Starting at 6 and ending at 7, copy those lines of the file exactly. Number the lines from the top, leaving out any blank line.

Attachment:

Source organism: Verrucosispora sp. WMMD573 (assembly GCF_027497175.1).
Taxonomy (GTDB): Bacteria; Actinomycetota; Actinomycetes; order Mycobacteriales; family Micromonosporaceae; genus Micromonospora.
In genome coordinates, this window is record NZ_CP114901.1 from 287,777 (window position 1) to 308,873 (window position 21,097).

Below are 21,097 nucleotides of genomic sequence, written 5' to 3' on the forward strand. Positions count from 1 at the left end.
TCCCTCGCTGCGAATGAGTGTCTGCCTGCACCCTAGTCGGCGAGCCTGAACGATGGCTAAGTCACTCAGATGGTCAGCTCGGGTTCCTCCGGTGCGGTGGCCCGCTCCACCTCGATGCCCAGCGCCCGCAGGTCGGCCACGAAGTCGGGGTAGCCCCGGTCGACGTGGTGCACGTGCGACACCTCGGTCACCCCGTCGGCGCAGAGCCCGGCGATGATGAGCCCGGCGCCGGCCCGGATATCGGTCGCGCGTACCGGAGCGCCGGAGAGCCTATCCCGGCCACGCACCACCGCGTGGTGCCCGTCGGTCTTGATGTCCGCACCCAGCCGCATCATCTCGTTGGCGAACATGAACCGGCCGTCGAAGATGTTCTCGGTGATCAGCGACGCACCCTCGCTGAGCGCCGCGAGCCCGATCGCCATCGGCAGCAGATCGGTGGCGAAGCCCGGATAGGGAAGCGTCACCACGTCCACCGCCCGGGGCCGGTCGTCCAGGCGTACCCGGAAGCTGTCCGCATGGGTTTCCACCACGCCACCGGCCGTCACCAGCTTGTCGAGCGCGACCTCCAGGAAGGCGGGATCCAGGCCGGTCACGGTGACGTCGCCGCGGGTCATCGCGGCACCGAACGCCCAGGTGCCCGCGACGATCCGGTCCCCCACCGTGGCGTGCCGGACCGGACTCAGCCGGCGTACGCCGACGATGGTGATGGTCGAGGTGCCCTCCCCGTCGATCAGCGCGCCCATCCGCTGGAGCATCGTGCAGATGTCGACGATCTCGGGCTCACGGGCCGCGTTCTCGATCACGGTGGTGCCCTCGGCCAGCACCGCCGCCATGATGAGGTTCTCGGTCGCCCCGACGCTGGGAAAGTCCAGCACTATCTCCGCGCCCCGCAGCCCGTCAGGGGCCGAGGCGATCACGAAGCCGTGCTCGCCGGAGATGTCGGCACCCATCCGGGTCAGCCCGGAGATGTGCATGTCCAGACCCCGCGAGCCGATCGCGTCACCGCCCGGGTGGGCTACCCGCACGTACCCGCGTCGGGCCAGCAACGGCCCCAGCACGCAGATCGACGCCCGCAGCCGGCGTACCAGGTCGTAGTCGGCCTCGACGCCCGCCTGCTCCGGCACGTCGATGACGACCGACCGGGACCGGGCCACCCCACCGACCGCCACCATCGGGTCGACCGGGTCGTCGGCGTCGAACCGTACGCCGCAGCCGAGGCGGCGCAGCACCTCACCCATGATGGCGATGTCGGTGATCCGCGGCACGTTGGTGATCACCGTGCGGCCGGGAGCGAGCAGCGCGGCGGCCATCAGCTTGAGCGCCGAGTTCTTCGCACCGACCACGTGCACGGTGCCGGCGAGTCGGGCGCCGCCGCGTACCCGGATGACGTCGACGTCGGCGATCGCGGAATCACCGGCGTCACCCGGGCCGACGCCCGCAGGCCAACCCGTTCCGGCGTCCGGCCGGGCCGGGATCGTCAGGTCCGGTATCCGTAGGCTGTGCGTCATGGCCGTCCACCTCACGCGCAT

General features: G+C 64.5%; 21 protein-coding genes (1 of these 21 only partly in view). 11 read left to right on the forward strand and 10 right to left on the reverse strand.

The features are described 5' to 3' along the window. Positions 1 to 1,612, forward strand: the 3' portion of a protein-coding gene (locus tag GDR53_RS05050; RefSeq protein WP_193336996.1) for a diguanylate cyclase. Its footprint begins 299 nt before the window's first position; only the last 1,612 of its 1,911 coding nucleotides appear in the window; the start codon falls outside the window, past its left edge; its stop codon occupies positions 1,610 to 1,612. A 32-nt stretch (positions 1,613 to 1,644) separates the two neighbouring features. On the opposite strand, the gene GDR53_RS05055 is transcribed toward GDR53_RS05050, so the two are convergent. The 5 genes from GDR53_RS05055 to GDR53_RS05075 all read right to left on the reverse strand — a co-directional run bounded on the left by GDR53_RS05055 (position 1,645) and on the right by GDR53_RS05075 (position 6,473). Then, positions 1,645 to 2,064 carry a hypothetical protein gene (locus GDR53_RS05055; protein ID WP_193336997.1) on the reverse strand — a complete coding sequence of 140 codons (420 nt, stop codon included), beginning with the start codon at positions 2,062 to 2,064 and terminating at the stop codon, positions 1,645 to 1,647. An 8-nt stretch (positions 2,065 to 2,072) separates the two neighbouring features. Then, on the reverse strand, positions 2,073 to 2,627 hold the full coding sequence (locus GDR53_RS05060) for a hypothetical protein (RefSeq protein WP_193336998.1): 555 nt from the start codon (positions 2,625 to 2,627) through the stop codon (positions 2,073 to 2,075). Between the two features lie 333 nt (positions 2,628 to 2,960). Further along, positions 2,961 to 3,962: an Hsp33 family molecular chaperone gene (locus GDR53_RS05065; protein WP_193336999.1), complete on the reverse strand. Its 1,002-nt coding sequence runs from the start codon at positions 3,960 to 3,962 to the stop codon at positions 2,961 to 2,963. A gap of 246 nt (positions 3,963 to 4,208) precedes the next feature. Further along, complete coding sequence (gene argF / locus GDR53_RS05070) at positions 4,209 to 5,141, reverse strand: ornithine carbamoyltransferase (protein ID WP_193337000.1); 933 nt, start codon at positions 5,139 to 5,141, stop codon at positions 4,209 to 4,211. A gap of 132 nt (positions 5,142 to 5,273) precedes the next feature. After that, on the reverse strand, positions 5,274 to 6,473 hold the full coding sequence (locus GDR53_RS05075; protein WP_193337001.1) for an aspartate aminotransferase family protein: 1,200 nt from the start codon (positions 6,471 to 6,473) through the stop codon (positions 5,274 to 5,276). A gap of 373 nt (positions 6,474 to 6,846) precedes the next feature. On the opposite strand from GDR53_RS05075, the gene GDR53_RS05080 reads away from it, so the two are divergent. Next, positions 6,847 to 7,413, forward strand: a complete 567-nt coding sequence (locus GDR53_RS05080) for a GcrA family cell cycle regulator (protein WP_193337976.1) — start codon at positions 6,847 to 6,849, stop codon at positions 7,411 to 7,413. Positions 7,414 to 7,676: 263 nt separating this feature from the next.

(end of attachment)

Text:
General features: G+C 64.5%; 21 protein-coding genes (1 of these 21 only partly in view). 11 read left to right on the forward strand and 10 right to left on the reverse strand.

The features are described 5' to 3' along the window. Positions 1 to 1,612, forward strand: the 3' portion of a protein-coding gene (locus tag GDR53_RS05050; RefSeq protein WP_193336996.1) for a diguanylate cyclase. Its footprint begins 299 nt before the window's first position; only the last 1,612 of its 1,911 coding nucleotides appear in the window; the start codon falls outside the window, past its left edge; its stop codon occupies positions 1,610 to 1,612. A 32-nt stretch (positions 1,613 to 1,644) separates the two neighbouring features. On the opposite strand, the gene GDR53_RS05055 is transcribed toward GDR53_RS05050, so the two are convergent. The 5 genes from GDR53_RS05055 to GDR53_RS05075 all read right to left on the reverse strand — a co-directional run bounded on the left by GDR53_RS05055 (position 1,645) and on the right by GDR53_RS05075 (position 6,473). Then, positions 1,645 to 2,064 carry a hypothetical protein gene (locus GDR53_RS05055; protein ID WP_193336997.1) on the reverse strand — a complete coding sequence of 140 codons (420 nt, stop codon included), beginning with the start codon at positions 2,062 to 2,064 and terminating at the stop codon, positions 1,645 to 1,647. An 8-nt stretch (positions 2,065 to 2,072) separates the two neighbouring features. Then, on the reverse strand, positions 2,073 to 2,627 hold the full coding sequence (locus GDR53_RS05060) for a hypothetical protein (RefSeq protein WP_193336998.1): 555 nt from the start codon (positions 2,625 to 2,627) through the stop codon (positions 2,073 to 2,075). Between the two features lie 333 nt (positions 2,628 to 2,960). Further along, positions 2,961 to 3,962: an Hsp33 family molecular chaperone gene (locus GDR53_RS05065; protein WP_193336999.1), complete on the reverse strand. Its 1,002-nt coding sequence runs from the start codon at positions 3,960 to 3,962 to the stop codon at positions 2,961 to 2,963. A gap of 246 nt (positions 3,963 to 4,208) precedes the next feature. Further along, complete coding sequence (gene argF / locus GDR53_RS05070) at positions 4,209 to 5,141, reverse strand: ornithine carbamoyltransferase (protein ID WP_193337000.1); 933 nt, start codon at positions 5,139 to 5,141, stop codon at positions 4,209 to 4,211. A gap of 132 nt (positions 5,142 to 5,273) precedes the next feature. After that, on the reverse strand, positions 5,274 to 6,473 hold the full coding sequence (locus GDR53_RS05075; protein WP_193337001.1) for an aspartate aminotransferase family protein: 1,200 nt from the start codon (positions 6,471 to 6,473) through the stop codon (positions 5,274 to 5,276). A gap of 373 nt (positions 6,474 to 6,846) precedes the next feature. On the opposite strand from GDR53_RS05075, the gene GDR53_RS05080 reads away from it, so the two are divergent. Next, positions 6,847 to 7,413, forward strand: a complete 567-nt coding sequence (locus GDR53_RS05080) for a GcrA family cell cycle regulator (protein WP_193337976.1) — start codon at positions 6,847 to 6,849, stop codon at positions 7,411 to 7,413. Positions 7,414 to 7,676: 263 nt separating this feature from the next.